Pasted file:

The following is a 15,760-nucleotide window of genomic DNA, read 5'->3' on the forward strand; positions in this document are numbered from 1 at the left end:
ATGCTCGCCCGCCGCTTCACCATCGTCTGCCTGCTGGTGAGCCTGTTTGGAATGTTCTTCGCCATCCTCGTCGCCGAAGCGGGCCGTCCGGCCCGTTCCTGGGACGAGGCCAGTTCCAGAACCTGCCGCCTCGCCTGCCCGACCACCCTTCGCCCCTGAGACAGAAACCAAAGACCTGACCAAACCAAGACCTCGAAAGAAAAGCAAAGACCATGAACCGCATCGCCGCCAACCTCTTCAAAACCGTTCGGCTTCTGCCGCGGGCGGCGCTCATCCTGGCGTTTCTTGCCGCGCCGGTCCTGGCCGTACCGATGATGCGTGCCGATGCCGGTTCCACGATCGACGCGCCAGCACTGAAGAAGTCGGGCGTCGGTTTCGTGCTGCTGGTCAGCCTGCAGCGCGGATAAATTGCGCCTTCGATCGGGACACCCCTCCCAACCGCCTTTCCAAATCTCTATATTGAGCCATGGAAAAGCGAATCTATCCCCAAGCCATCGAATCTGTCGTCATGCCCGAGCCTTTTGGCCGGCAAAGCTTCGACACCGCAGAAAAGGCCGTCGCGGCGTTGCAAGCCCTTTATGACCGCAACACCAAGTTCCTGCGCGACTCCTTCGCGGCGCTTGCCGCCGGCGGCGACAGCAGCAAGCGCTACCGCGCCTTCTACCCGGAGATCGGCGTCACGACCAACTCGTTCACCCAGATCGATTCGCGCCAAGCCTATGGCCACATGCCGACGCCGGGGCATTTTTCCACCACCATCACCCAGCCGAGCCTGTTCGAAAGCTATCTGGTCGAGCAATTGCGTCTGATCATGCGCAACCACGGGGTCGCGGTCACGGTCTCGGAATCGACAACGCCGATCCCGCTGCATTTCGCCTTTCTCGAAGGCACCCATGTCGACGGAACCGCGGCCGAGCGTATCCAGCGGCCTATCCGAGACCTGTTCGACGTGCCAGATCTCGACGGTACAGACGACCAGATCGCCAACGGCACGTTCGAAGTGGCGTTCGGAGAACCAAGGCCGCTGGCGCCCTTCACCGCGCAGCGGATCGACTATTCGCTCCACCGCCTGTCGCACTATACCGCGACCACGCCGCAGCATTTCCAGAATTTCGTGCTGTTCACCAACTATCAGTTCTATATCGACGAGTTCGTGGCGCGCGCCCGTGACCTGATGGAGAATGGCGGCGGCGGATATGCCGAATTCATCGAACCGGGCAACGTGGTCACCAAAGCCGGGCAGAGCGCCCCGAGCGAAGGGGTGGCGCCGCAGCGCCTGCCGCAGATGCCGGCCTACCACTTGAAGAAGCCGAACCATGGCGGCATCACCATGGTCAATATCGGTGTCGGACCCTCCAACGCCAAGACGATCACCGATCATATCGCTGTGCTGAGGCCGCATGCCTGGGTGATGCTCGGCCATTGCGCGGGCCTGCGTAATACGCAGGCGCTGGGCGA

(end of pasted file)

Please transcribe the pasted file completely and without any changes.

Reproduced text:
The following is a 15,760-nucleotide window of genomic DNA, read 5'->3' on the forward strand; positions in this document are numbered from 1 at the left end:
ATGCTCGCCCGCCGCTTCACCATCGTCTGCCTGCTGGTGAGCCTGTTTGGAATGTTCTTCGCCATCCTCGTCGCCGAAGCGGGCCGTCCGGCCCGTTCCTGGGACGAGGCCAGTTCCAGAACCTGCCGCCTCGCCTGCCCGACCACCCTTCGCCCCTGAGACAGAAACCAAAGACCTGACCAAACCAAGACCTCGAAAGAAAAGCAAAGACCATGAACCGCATCGCCGCCAACCTCTTCAAAACCGTTCGGCTTCTGCCGCGGGCGGCGCTCATCCTGGCGTTTCTTGCCGCGCCGGTCCTGGCCGTACCGATGATGCGTGCCGATGCCGGTTCCACGATCGACGCGCCAGCACTGAAGAAGTCGGGCGTCGGTTTCGTGCTGCTGGTCAGCCTGCAGCGCGGATAAATTGCGCCTTCGATCGGGACACCCCTCCCAACCGCCTTTCCAAATCTCTATATTGAGCCATGGAAAAGCGAATCTATCCCCAAGCCATCGAATCTGTCGTCATGCCCGAGCCTTTTGGCCGGCAAAGCTTCGACACCGCAGAAAAGGCCGTCGCGGCGTTGCAAGCCCTTTATGACCGCAACACCAAGTTCCTGCGCGACTCCTTCGCGGCGCTTGCCGCCGGCGGCGACAGCAGCAAGCGCTACCGCGCCTTCTACCCGGAGATCGGCGTCACGACCAACTCGTTCACCCAGATCGATTCGCGCCAAGCCTATGGCCACATGCCGACGCCGGGGCATTTTTCCACCACCATCACCCAGCCGAGCCTGTTCGAAAGCTATCTGGTCGAGCAATTGCGTCTGATCATGCGCAACCACGGGGTCGCGGTCACGGTCTCGGAATCGACAACGCCGATCCCGCTGCATTTCGCCTTTCTCGAAGGCACCCATGTCGACGGAACCGCGGCCGAGCGTATCCAGCGGCCTATCCGAGACCTGTTCGACGTGCCAGATCTCGACGGTACAGACGACCAGATCGCCAACGGCACGTTCGAAGTGGCGTTCGGAGAACCAAGGCCGCTGGCGCCCTTCACCGCGCAGCGGATCGACTATTCGCTCCACCGCCTGTCGCACTATACCGCGACCACGCCGCAGCATTTCCAGAATTTCGTGCTGTTCACCAACTATCAGTTCTATATCGACGAGTTCGTGGCGCGCGCCCGTGACCTGATGGAGAATGGCGGCGGCGGATATGCCGAATTCATCGAACCGGGCAACGTGGTCACCAAAGCCGGGCAGAGCGCCCCGAGCGAAGGGGTGGCGCCGCAGCGCCTGCCGCAGATGCCGGCCTACCACTTGAAGAAGCCGAACCATGGCGGCATCACCATGGTCAATATCGGTGTCGGACCCTCCAACGCCAAGACGATCACCGATCATATCGCTGTGCTGAGGCCGCATGCCTGGGTGATGCTCGGCCATTGCGCGGGCCTGCGTAATACGCAGGCGCTGGGCGA